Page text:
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I’m blogging about Cornish sweaters at Embracing Romance. Can you believe these sweaters have been around for over 400 years?

Ahoy, it’s Katherine Bone! I love to knit, especially anything with a cable in it! Recently, while researching historical information for my next book, The Pirate’s Duty, The Regent’s Revenge Book #3, I came across knitted frocks worn by fishermen and miners and the women who produced them in Cornwall.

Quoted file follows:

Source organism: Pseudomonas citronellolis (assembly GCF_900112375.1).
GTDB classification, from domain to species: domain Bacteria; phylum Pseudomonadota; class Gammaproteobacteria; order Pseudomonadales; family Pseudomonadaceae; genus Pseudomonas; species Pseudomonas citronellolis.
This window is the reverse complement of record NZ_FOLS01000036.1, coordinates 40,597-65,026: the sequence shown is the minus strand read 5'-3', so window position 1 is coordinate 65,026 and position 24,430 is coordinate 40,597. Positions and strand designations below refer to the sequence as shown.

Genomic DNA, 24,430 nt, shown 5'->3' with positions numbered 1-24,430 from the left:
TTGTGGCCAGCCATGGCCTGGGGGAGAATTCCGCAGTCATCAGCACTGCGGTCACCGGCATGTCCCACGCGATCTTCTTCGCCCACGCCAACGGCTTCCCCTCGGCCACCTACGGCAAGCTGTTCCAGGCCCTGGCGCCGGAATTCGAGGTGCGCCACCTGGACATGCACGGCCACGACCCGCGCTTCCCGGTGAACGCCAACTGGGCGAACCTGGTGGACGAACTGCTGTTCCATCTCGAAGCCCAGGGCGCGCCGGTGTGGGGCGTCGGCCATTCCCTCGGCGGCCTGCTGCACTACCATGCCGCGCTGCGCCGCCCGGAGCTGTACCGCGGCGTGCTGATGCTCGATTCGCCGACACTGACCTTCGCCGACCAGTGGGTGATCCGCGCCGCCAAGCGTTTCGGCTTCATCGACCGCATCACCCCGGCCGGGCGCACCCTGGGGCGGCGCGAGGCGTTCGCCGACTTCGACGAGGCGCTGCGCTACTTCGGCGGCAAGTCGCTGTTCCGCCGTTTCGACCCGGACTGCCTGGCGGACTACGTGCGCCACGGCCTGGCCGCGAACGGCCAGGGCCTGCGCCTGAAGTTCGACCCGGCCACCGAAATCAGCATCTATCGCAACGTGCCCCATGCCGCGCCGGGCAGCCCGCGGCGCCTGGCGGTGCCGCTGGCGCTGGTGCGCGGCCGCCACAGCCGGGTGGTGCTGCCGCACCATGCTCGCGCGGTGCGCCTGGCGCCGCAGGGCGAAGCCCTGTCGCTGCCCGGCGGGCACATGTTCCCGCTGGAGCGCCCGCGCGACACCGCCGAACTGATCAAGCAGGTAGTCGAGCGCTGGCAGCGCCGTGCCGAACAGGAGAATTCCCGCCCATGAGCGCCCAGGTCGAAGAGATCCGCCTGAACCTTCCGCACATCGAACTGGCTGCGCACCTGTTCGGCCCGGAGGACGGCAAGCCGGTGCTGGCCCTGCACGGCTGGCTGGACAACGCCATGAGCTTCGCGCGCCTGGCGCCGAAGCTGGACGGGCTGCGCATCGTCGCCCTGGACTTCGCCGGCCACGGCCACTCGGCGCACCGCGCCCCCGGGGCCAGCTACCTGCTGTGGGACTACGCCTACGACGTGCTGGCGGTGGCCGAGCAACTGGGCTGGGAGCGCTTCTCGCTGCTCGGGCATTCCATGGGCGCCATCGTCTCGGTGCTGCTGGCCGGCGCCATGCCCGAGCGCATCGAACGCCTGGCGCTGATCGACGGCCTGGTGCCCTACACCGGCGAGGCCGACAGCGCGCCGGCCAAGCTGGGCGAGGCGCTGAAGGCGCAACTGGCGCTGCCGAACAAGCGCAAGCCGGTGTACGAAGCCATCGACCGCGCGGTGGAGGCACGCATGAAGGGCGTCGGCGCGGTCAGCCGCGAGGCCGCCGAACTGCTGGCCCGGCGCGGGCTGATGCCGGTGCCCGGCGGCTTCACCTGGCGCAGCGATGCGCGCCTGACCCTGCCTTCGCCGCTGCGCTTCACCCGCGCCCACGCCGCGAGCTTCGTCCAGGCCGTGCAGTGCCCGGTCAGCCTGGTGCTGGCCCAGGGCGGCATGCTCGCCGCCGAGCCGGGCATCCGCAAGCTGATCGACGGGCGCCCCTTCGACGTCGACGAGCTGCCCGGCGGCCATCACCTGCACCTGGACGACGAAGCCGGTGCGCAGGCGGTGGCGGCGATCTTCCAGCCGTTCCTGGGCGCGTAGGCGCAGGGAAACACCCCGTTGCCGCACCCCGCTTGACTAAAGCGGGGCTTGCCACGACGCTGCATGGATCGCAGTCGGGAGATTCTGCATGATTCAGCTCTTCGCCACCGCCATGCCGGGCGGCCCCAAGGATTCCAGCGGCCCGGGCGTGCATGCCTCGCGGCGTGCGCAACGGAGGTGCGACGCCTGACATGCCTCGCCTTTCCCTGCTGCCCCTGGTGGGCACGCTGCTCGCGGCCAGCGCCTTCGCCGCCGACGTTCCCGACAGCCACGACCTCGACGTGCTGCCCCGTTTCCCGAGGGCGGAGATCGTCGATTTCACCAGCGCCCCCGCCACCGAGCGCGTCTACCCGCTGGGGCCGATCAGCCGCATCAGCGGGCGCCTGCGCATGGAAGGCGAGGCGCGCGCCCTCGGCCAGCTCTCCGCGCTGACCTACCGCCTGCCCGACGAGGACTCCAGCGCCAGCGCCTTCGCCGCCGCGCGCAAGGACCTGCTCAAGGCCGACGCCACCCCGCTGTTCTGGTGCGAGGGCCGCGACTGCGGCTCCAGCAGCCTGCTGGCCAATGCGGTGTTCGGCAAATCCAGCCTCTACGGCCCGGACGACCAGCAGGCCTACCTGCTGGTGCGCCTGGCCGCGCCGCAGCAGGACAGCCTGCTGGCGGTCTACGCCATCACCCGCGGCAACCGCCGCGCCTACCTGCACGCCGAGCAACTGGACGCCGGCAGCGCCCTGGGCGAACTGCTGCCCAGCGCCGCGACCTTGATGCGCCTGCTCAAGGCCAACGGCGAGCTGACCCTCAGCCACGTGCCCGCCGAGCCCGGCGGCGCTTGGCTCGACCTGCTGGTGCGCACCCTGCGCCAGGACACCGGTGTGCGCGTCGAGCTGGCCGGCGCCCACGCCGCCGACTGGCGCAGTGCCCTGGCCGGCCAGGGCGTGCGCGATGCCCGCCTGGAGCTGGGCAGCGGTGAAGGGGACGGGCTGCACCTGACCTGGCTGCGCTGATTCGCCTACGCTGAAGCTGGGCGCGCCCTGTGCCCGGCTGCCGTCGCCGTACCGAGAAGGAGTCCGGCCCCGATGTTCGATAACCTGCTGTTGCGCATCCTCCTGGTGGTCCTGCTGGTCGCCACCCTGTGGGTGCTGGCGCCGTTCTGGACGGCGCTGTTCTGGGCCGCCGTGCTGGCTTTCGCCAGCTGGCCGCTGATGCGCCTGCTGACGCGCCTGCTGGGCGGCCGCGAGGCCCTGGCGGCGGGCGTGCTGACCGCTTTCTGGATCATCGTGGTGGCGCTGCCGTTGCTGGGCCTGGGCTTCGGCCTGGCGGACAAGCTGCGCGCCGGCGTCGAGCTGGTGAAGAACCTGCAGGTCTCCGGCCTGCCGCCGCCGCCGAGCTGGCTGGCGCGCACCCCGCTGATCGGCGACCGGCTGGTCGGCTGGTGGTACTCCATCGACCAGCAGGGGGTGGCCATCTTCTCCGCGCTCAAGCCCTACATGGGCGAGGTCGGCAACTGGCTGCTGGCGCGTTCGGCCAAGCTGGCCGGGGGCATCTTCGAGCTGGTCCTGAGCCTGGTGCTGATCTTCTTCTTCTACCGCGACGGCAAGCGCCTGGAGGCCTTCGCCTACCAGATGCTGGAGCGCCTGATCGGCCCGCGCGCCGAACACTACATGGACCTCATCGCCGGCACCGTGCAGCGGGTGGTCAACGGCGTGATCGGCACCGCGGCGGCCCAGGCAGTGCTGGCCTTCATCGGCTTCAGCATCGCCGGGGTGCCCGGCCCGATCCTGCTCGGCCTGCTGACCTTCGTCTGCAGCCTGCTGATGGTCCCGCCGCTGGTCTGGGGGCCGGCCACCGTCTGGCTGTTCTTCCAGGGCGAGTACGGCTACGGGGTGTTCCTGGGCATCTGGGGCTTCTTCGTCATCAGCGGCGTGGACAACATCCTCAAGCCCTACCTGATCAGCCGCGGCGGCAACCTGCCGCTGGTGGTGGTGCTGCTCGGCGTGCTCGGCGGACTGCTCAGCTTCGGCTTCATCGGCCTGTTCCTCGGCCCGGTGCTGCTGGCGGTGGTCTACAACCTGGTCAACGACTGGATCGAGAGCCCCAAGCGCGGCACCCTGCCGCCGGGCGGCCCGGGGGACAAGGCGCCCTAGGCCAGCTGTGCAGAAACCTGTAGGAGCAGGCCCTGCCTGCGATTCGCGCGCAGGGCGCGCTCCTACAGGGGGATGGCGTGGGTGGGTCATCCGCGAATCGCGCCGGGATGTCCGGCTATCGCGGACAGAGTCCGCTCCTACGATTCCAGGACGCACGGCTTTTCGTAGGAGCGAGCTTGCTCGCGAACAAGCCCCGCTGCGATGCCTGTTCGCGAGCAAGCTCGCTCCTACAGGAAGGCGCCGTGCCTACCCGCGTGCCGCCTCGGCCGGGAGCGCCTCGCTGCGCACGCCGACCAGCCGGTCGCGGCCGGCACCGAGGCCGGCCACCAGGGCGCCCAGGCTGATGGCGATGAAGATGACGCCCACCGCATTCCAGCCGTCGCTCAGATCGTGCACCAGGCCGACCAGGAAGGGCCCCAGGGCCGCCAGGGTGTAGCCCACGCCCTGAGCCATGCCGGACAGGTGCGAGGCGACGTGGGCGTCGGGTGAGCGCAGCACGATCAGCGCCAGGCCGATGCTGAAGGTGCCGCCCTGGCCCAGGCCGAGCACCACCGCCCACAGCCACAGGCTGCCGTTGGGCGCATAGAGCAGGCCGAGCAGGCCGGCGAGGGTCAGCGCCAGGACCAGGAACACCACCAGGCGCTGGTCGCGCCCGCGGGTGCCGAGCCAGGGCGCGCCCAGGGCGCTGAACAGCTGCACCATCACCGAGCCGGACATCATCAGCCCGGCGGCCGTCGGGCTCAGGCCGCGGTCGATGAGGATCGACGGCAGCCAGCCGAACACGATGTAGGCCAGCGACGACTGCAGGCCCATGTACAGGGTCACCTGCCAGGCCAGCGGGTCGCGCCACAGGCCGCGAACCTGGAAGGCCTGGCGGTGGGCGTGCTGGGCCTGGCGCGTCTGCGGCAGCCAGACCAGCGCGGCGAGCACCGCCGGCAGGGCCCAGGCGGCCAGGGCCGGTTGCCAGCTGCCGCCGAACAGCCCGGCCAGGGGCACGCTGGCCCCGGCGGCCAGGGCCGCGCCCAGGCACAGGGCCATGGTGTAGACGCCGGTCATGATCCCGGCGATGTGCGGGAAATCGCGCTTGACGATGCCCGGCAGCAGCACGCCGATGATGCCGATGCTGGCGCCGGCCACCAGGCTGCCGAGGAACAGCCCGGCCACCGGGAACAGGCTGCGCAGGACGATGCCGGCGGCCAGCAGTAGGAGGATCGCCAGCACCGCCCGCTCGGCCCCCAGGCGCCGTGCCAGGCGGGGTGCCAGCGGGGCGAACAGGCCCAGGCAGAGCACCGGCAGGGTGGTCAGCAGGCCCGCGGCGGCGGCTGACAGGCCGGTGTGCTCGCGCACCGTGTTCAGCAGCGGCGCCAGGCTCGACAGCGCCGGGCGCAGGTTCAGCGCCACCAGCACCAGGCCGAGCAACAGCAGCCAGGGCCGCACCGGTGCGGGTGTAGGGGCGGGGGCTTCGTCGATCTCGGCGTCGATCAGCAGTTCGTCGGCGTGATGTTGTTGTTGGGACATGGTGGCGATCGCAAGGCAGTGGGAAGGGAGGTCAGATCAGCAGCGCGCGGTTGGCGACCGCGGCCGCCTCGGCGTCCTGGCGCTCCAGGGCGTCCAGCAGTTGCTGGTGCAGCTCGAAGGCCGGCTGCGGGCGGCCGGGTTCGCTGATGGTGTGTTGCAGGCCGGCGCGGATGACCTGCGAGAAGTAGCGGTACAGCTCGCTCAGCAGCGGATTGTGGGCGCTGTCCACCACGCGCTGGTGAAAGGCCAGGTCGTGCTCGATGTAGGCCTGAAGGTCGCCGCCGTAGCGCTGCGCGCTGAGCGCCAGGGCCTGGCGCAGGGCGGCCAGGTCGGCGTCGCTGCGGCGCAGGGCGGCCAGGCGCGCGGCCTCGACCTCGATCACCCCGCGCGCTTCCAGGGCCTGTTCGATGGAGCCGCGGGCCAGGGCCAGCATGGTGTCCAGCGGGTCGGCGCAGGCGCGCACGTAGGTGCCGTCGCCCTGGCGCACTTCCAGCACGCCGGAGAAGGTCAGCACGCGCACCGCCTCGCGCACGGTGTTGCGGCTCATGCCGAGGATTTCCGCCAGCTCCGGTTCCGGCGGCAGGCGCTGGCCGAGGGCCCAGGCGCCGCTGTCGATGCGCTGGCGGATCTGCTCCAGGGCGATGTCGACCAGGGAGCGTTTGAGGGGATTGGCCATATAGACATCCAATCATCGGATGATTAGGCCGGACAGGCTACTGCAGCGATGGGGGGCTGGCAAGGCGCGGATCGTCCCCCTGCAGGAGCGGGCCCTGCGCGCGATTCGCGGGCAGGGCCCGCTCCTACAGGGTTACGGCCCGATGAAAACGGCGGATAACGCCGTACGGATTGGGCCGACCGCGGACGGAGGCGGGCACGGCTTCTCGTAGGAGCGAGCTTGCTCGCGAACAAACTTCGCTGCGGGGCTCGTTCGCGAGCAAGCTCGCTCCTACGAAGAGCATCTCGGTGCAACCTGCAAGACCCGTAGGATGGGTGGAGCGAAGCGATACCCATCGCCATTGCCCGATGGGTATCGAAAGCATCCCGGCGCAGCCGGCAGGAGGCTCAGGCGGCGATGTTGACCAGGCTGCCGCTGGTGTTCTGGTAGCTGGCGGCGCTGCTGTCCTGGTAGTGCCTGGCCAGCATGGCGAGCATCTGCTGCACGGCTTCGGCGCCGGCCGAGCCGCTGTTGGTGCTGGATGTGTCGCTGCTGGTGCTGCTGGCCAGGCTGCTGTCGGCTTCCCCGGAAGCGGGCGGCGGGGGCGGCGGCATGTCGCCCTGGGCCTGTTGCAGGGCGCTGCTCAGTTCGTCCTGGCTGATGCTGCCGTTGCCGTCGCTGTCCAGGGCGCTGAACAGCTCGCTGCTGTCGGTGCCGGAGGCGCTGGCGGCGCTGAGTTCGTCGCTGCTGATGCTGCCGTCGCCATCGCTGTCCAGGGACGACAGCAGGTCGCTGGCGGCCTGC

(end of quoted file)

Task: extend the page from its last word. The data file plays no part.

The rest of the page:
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The Guernsey, Gansey, or jersey sweater originated in the 17th Century Channel Islands, becoming the most reliable garment for seamen and fishermen from the 17th to 19th centuries. Comfortable, popular, and dependable, the tightly-packed wool fibers, combined with a snug spinning twist and a simple pattern helped ‘turn water’ and resist sea spray like oiled skin. Variations on the patterns were passed down through generations of fisherman’s wives. Drowned men were identified by deviations of these patterns: diamonds, breaking waves, rope ladders, seeds and bars, each particular to certain areas of Cornwall. (The most complex patterns evolved in Scottish fishing villages.)

Read the rest of the post at Embracing Romance.

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